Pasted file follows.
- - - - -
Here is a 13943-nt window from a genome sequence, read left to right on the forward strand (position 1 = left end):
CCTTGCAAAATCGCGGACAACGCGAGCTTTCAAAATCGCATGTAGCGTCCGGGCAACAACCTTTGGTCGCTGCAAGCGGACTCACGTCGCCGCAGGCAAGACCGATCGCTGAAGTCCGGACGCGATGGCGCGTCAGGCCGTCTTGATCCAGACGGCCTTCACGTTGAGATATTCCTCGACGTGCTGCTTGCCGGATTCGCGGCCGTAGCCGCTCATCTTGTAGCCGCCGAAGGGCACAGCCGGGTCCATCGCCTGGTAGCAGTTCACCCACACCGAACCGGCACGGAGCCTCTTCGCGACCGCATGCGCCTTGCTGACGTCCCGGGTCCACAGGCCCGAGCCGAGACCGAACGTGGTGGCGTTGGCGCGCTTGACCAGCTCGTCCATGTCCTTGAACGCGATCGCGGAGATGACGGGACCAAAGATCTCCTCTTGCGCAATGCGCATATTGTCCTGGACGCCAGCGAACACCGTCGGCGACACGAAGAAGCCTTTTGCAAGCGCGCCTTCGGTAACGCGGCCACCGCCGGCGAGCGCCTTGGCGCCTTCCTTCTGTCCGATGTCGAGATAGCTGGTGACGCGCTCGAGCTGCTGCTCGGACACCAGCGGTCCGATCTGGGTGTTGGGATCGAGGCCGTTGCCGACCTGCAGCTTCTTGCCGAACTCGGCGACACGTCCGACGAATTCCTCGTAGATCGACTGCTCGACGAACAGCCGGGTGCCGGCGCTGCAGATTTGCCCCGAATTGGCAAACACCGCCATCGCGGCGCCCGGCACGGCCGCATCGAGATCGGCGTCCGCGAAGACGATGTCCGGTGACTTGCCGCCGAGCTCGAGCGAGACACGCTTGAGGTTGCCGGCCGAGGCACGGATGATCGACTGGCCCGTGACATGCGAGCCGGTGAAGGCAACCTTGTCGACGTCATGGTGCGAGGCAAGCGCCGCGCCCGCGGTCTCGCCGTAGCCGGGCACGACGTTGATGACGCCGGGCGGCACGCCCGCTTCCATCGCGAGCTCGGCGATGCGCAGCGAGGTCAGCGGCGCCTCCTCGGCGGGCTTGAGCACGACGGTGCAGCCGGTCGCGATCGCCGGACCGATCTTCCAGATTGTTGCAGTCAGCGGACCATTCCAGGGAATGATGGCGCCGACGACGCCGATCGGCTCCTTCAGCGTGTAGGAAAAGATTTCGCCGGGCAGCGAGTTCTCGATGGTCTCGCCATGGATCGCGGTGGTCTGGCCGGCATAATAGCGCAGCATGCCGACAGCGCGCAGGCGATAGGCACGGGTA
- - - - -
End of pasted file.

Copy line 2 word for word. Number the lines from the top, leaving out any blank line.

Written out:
CCTTGCAAAATCGCGGACAACGCGAGCTTTCAAAATCGCATGTAGCGTCCGGGCAACAACCTTTGGTCGCTGCAAGCGGACTCACGTCGCCGCAGGCAAGACCGATCGCTGAAGTCCGGACGCGATGGCGCGTCAGGCCGTCTTGATCCAGACGGCCTTCACGTTGAGATATTCCTCGACGTGCTGCTTGCCGGATTCGCGGCCGTAGCCGCTCATCTTGTAGCCGCCGAAGGGCACAGCCGGGTCCATCGCCTGGTAGCAGTTCACCCACACCGAACCGGCACGGAGCCTCTTCGCGACCGCATGCGCCTTGCTGACGTCCCGGGTCCACAGGCCCGAGCCGAGACCGAACGTGGTGGCGTTGGCGCGCTTGACCAGCTCGTCCATGTCCTTGAACGCGATCGCGGAGATGACGGGACCAAAGATCTCCTCTTGCGCAATGCGCATATTGTCCTGGACGCCAGCGAACACCGTCGGCGACACGAAGAAGCCTTTTGCAAGCGCGCCTTCGGTAACGCGGCCACCGCCGGCGAGCGCCTTGGCGCCTTCCTTCTGTCCGATGTCGAGATAGCTGGTGACGCGCTCGAGCTGCTGCTCGGACACCAGCGGTCCGATCTGGGTGTTGGGATCGAGGCCGTTGCCGACCTGCAGCTTCTTGCCGAACTCGGCGACACGTCCGACGAATTCCTCGTAGATCGACTGCTCGACGAACAGCCGGGTGCCGGCGCTGCAGATTTGCCCCGAATTGGCAAACACCGCCATCGCGGCGCCCGGCACGGCCGCATCGAGATCGGCGTCCGCGAAGACGATGTCCGGTGACTTGCCGCCGAGCTCGAGCGAGACACGCTTGAGGTTGCCGGCCGAGGCACGGATGATCGACTGGCCCGTGACATGCGAGCCGGTGAAGGCAACCTTGTCGACGTCATGGTGCGAGGCAAGCGCCGCGCCCGCGGTCTCGCCGTAGCCGGGCACGACGTTGATGACGCCGGGCGGCACGCCCGCTTCCATCGCGAGCTCGGCGATGCGCAGCGAGGTCAGCGGCGCCTCCTCGGCGGGCTTGAGCACGACGGTGCAGCCGGTCGCGATCGCCGGACCGATCTTCCAGATTGTTGCAGTCAGCGGACCATTCCAGGGAATGATGGCGCCGACGACGCCGATCGGCTCCTTCAGCGTGTAGGAAAAGATTTCGCCGGGCAGCGAGTTCTCGATGGTCTCGCCATGGATCGCGGTGGTCTGGCCGGCATAATAGCGCAGCATGCCGACAGCGCGCAGGCGATAGGCACGGGTA